Welcome back SARGers! A mixture of new research projects, babies, and a slightly parched landscape on the event funding front led to a five year hibernation after our last event in 2010. However, a steady stream of enquiries over those years convinced us that there was still a need for an organisation that would bring together researchers, professionals, students, and the autism community, in order to help support and drive forwards autism research in Scotland. It was therefore with great excitement (and a somewhat rejuvenated organising committee!) that we organised our new website and re-launch event last month. Planning this blog post offered me an opportunity to work through the feedback from the re-launch (thank you!), as well as considering my own experience of the day.
On the day it was great to welcome back ‘old faces’, though I hope that we managed to avoid ‘cliquey-ness’ and offered a warm welcome to new members. I felt some satisfaction that, despite the passing of the years, some things in SARG haven’t changed at all. True to our aims, we still manage to attract a very diverse audience, bringing together academics, postgraduate students and professionals from a wide range of disciplines (Psychology, Education, Speech and Language, Psychiatry, and Informatics to name a few), as well as representatives from the autism community, and charity organisations. We still offer plenty of opportunities for participants from all these groups to network. One participant commented on the need to “break down silos” between the various groups, and I hope that we are striving to achieve that. In line with our aims, we also still offer the opportunity to engage in debate on cutting-edge research, considering the potential impact and future directions of such research in a scholarly (but hopefully good-natured) atmosphere.
Some of my views were reflected in the feedback, with a huge number of positive comments about the opportunities there had been to learn about specific areas of recent research. The networking aspect also received much favourable attention. The feedback also suggested that the event might result in longer-term impact for some of the individuals who attended, with many notes about how participants would: disseminate the research ideas; use the event to inform research and practice; and follow up on the connections that they had made.
Some things have changed since the ‘old’ SARG events, and these developments are welcome. Technology for the seminars has moved on – it’s nice not to have to lug round a backpack of spare laptops and extension leads all day ‘just in case’! We changed the format a little for this event, and these developments (e.g. the round table discussions and the ‘Research in a Flash’ talks) were very well received on the whole. There are deeper changes too, though. The nature of the discussion about research has changed somewhat, I think: building on reports such as A Future Made Together and Autistica’s One in a Hundred there is now more of an emphasis on how research will involve, serve, and be received by the autism community. This is a welcome and important development, and one which cannot be considered separately from discussions on theory, research methods, or statistical analysis of findings.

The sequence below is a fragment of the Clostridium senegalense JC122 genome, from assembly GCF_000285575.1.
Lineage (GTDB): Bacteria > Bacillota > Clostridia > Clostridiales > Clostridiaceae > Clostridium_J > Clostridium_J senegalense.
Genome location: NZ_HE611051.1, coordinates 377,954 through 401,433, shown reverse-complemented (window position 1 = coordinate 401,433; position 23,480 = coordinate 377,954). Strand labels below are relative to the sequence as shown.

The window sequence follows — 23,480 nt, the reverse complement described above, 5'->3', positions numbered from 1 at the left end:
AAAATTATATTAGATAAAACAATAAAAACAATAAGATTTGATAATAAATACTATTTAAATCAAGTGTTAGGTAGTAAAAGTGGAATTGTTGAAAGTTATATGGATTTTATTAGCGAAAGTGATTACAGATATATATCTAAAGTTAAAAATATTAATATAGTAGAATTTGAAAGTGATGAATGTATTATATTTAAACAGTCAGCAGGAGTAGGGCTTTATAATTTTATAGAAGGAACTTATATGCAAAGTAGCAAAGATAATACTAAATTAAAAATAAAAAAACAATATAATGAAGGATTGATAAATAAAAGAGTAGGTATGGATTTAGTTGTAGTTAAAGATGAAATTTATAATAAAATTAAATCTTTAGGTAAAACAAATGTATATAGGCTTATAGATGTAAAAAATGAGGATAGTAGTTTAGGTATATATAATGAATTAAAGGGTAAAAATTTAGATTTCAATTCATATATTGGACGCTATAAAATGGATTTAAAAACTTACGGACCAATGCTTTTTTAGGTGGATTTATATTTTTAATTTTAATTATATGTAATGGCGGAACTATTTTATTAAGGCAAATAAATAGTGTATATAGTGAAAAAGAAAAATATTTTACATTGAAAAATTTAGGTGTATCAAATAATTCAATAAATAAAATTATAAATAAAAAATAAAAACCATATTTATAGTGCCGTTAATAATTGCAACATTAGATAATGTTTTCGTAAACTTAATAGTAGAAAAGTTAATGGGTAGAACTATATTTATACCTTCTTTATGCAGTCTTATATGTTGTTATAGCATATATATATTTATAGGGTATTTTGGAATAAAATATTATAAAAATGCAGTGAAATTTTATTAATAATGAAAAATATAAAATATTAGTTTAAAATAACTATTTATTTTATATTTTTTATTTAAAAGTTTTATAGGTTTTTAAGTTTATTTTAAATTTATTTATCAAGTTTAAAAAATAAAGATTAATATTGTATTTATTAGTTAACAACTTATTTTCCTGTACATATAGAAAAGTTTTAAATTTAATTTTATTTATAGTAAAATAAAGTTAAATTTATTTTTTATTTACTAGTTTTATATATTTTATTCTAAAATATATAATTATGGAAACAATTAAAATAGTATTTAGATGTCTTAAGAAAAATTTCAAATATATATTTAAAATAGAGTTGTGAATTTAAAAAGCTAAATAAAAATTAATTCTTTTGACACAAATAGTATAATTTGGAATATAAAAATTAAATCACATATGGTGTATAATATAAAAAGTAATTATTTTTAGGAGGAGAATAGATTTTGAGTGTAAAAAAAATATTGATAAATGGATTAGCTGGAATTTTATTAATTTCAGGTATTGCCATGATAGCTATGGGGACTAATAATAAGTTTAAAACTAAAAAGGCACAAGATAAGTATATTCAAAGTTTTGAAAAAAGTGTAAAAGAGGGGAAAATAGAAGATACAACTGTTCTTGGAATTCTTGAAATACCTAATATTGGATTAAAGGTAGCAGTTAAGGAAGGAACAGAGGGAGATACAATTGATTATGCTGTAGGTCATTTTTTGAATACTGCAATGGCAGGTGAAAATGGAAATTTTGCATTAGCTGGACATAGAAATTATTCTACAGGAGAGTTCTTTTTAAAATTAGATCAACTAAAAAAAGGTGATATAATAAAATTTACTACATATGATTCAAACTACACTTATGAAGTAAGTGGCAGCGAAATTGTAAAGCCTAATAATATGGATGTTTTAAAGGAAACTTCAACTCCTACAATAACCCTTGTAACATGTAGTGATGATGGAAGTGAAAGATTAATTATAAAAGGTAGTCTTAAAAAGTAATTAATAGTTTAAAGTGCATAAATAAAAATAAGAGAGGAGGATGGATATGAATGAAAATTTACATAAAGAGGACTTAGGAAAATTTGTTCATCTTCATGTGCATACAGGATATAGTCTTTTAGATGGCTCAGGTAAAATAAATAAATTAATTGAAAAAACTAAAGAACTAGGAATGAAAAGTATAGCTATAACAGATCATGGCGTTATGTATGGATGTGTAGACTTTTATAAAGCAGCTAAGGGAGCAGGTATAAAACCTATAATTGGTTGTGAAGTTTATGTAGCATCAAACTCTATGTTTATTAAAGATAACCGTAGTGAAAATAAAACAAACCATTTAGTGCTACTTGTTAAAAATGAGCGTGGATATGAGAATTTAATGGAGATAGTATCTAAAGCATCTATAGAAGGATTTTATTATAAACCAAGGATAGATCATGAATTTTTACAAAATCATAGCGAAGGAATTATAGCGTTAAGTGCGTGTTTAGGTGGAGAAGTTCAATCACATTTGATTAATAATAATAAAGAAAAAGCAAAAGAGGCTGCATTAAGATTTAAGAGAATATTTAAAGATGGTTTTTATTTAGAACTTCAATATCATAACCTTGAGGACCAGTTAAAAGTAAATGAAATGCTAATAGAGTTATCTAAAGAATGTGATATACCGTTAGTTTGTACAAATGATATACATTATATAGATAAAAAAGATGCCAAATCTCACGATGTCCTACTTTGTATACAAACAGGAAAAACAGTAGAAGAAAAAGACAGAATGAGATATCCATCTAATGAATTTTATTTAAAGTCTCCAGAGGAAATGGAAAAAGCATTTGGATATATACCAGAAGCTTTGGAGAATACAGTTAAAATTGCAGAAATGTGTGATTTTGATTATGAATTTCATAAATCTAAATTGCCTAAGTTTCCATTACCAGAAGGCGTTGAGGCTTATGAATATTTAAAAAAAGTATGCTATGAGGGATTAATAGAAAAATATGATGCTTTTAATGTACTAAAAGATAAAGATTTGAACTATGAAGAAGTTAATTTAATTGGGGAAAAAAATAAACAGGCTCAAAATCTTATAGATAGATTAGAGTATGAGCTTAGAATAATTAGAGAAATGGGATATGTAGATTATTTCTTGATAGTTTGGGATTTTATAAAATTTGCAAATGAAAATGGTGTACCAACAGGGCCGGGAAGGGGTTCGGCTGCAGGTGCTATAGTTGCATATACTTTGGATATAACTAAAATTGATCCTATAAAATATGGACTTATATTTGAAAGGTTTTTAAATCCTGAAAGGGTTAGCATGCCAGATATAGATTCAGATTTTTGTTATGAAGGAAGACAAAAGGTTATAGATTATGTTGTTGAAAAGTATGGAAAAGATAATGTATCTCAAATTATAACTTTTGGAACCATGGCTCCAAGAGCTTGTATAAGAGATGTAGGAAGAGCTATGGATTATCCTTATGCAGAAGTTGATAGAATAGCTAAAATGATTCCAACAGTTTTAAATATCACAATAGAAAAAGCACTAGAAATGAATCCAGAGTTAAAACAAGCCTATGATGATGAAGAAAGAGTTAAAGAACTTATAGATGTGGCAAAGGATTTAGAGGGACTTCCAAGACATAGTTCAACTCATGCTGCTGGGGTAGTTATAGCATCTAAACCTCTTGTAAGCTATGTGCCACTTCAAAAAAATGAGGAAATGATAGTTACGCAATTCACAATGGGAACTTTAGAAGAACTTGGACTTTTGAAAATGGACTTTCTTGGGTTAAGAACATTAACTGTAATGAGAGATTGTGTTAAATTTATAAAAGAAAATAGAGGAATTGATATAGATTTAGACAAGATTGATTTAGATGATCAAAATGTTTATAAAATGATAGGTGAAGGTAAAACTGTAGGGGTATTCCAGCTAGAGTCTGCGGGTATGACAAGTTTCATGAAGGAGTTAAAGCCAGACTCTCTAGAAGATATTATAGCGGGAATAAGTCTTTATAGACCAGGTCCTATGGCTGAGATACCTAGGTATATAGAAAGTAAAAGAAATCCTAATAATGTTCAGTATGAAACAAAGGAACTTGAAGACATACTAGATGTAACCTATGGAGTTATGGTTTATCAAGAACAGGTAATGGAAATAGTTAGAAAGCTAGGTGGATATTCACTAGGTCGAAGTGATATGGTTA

So, where do we go next?
We can consider this at two levels: in terms of research in Scotland and in terms of SARG itself. In terms of research in Scotland, the roundtable workshops on future research directions generated a huge volume of notes (many thanks to our group facilitators – who knew that a one hour discussion would generate so much information to be typed up!). We are now analysing this and will report on it later this year. Considering these discussion sessions, along with the report of the recent AAR meetings and publications such as A Future Made Together, should be hugely informative. Even from the event feedback, though, there were some clear views on this. Overwhelmingly, there is a call for researchers to conduct research that has impact on, and is seen as important by, autism communities. Many pointed out the importance of collaboration between stakeholder groups in order to achieve this, and hopefully SARG can contribute to this. The need to focus on the strengths and contributions of the ASD population was also highlighted (many participants commented that Beatriz Lopez’s research was a great example of this). There were also calls for better identification of research priorities, for research funding to be better targeted to meet the needs of the autism community, and for there to be greater transparency about the links between national autism strategy and research funding. Scotland was seen by a number of participants as being well-placed to do this (e.g. relatively small population, good networks and relationships between stakeholder groups), whilst some also mentioned the need to appreciate the value of broader networks within the UK and internationally.
In terms of the future of SARG, it was clear from comments and feedback on the day that there is lots of enthusiasm for future SARG events, with many ideas contributed about specific events that we could hold – are we ready for researcher-community member-practitioner research ‘speed dating’?! As highlighted in the feedback, it is also important for us to create events that are balanced in terms of opportunities for in-depth scientific discussion about research findings, with accessible presentation of findings for those without a background in statistics. Finally, the role that SARG plays in helping to determine/facilitate the direction of autism research in Scotland, and the manner in which we do so, is also something that we should continue to reflect on. We welcome your views on all these matters via email: firstname.lastname@example.org
post by Katie Cebula